Money talks and missed putts walk!
Whenever my foursome gets together for a golf day, we usually stand on the first tee box and discuss the game we will play for money, lunch or the first pitcher (of “Diet Coke”) at the nineteenth hole after the round.
Over a number of years, our favorite game is a variation of “Wolf.” Each hole is worth one point and the players rotate; picking each other as partners for a combined stroke total on each hole. The lowest total score wins the hole, while ties carry over with a new partner for two points on the next hole.
Since our handicaps range from 10 to 25, this rotation keeps it fair for all players involved and the top two players with the highest number of points are treated to one of the spoils listed above by the lowest point total players.
During each round our competitive spirits kick in and winning lunch becomes a big deal, but I have often wondered what is would be like to play for the “big money” the pros have come to love and enjoy. You know … the really big money where on the eighteenth green a missed putt might cost you, let’s say, $300,000 in total prize money. Then the question becomes, “What would you do with the prize money … really big prize money?”
Show Me the Money Quiz
I am going to tell you the story of three uniquely different professional golfers and what they did with their winnings after receiving their payoff check. Try to guess the name of each golfer. (Answers at the end of this column.)
Golfer #1: In 1975, this current TV announcer for golf tournaments won the Pleasant Valley Classic near Worcester, MA and received a check for $40,000. Being a rookie on tour, he invited everyone at the local bar to drink on him, after he stuffed the “real check” in his pocket. The next morning in his motel, he awoke with no cash (he used his $600 in cash to pay the bar bill) and no check.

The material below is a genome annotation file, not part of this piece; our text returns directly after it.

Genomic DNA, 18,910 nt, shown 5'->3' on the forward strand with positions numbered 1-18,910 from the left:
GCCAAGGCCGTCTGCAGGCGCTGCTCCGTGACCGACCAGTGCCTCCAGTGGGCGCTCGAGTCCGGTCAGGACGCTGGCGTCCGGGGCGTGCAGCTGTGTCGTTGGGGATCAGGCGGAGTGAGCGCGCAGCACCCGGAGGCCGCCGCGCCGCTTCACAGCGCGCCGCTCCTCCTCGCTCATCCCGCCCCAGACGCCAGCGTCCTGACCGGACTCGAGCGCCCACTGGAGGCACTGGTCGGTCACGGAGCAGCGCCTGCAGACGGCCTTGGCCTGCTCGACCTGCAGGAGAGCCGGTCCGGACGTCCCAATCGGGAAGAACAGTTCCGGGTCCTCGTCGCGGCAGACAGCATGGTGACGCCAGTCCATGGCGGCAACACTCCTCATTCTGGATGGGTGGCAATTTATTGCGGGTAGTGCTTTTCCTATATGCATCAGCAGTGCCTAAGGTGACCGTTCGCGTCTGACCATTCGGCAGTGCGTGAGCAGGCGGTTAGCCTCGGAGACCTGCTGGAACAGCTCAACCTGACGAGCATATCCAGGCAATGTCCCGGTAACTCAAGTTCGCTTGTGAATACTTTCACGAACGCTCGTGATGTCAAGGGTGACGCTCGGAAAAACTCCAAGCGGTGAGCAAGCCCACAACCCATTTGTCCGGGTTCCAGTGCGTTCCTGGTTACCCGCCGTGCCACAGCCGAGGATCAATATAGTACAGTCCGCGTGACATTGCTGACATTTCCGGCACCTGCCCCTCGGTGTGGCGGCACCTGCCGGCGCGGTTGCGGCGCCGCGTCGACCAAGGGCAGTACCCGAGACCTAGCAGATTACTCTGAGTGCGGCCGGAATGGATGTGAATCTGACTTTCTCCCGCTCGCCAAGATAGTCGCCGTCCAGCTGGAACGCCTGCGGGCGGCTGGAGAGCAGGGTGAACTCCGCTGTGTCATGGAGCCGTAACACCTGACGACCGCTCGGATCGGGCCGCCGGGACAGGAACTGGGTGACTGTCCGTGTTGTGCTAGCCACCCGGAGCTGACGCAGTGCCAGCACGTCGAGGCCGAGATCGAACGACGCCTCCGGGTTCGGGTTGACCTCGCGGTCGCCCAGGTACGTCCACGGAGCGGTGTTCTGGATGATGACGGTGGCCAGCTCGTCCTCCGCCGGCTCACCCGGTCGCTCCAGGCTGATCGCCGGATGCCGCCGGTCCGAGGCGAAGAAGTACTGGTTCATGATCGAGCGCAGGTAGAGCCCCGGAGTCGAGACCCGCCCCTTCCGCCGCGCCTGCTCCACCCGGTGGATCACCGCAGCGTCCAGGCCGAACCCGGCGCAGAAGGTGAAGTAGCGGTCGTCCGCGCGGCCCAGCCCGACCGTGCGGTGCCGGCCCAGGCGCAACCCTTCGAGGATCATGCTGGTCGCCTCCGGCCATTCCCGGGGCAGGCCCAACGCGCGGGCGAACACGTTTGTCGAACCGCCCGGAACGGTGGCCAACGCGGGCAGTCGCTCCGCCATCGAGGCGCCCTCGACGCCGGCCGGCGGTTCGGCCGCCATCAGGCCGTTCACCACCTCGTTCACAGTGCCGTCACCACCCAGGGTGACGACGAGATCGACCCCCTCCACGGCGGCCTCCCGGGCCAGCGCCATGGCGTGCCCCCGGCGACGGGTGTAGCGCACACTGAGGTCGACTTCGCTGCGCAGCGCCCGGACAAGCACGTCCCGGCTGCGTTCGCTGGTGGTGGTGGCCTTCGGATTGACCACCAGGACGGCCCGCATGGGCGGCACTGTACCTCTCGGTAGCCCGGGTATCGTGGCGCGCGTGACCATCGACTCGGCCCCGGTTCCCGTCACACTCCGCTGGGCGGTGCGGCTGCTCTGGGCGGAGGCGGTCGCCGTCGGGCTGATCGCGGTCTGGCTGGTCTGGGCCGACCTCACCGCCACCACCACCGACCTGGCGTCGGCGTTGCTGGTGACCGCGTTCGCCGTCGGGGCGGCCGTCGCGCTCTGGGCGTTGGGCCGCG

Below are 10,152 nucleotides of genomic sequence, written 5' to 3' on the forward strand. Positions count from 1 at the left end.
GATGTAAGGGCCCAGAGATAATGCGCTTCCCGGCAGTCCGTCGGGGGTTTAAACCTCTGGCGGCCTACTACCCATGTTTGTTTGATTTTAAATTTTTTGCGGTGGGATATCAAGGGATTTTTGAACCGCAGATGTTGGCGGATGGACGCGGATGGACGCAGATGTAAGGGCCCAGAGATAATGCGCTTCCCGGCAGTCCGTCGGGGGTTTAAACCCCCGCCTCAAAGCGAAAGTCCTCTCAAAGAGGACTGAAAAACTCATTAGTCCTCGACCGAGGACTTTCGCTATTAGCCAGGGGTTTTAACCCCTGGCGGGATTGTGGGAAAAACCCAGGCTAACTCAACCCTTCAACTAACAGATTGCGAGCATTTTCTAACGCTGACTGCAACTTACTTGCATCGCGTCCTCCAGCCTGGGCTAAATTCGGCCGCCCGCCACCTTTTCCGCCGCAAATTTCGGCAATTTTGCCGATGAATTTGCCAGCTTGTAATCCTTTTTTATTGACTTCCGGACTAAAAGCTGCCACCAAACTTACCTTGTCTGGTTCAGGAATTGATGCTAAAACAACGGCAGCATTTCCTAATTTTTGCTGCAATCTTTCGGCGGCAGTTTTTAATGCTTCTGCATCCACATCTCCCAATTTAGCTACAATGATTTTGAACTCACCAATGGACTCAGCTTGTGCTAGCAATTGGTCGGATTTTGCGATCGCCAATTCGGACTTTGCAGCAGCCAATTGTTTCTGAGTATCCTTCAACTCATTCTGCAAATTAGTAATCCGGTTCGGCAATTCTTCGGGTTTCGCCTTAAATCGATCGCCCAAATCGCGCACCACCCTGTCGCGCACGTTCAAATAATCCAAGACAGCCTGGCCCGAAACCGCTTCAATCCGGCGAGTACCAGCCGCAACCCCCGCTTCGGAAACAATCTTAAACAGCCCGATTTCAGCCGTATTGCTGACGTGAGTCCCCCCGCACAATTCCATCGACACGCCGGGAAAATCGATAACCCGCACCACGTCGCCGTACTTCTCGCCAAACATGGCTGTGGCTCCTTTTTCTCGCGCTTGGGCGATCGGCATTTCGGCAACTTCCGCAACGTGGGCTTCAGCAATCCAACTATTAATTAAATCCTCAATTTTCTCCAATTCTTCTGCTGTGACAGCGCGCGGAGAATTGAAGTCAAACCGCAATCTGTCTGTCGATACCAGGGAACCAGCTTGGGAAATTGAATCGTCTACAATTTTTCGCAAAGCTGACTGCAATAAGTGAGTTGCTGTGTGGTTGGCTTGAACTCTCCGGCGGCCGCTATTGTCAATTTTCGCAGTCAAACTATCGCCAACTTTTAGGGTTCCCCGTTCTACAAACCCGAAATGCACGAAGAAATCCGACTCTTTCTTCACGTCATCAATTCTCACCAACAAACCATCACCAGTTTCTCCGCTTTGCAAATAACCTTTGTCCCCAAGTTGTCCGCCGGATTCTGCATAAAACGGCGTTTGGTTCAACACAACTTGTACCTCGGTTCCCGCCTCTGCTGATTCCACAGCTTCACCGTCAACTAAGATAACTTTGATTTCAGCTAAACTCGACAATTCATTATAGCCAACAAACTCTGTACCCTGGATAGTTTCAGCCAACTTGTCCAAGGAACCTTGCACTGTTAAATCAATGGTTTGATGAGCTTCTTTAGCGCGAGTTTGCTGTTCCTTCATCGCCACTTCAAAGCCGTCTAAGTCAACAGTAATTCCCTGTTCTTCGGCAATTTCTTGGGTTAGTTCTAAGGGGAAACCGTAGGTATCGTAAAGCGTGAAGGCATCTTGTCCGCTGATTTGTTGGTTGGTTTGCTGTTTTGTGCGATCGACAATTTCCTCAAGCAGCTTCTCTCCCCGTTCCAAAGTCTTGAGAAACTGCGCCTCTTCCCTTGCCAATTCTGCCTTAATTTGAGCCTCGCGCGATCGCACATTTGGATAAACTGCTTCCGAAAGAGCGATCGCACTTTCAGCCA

Golfer #2: In 1965, this future Hall of Fame golfer won the U.S. Open and received a winner’s check of $25,000. Refusing to pocket the money, he donated $5,000 to cancer research and $20,000 to the U.S. Golf Association for the promotion of Junior Golf. He also gave $2,000 to his caddie out of his own pocket to finish the day at a loss.
Golfer #3: This golfer can consistently hit a drive over 350 yards, but can’t keep his money in the bank. So far during his career, he admits to losing more than 50 million (that’s MILLION) to heavy gambling. After coming in second to Tiger Woods in the World Golf Championship, he lost his $750,000 winnings playing $5,000 slot machines in Las Vegas.
Honorable Mention: This amateur golfer hit a hole-in-one on the 17th green at the 1981 Singapore Open, finished the round, and then sat in the locker room for three hours, visibly distraught. He drove the sponsors crazy waiting for his answer.
19th Hole Trivia
• Ian Baker-Finch won a $5,000 cow as part of his winnings in the 1988 Bridgestone/Aso Open in Japan.
• Gary McCord’s sponsor on the PGA tour for his first three years was Lawrence Welk, the famous band leader.
Show Me the Money Answers:
1. Roger Maltibie was awarded a personal check for $40,000 at the winner’s ceremony and stuffed it into his pocket. That night at a local tavern, he lost the check and the next day the cleaning lady found it and returned it, but when Maltibie came to his senses that same morning, he frantically called the tournament director, who cancelled the first check and gave him another one.
2. In 1962, Gary Player had made a promise that if he ever won the U.S. Open he would give all his winnings to charity. A true gentleman.
3. John Daley, what else can I say?
4. Yoshiaka Ono, an avid Japanese amateur golfer, turned down $50,000 and a new car ($40,000) to retain his amateur status. I say show me the money and car!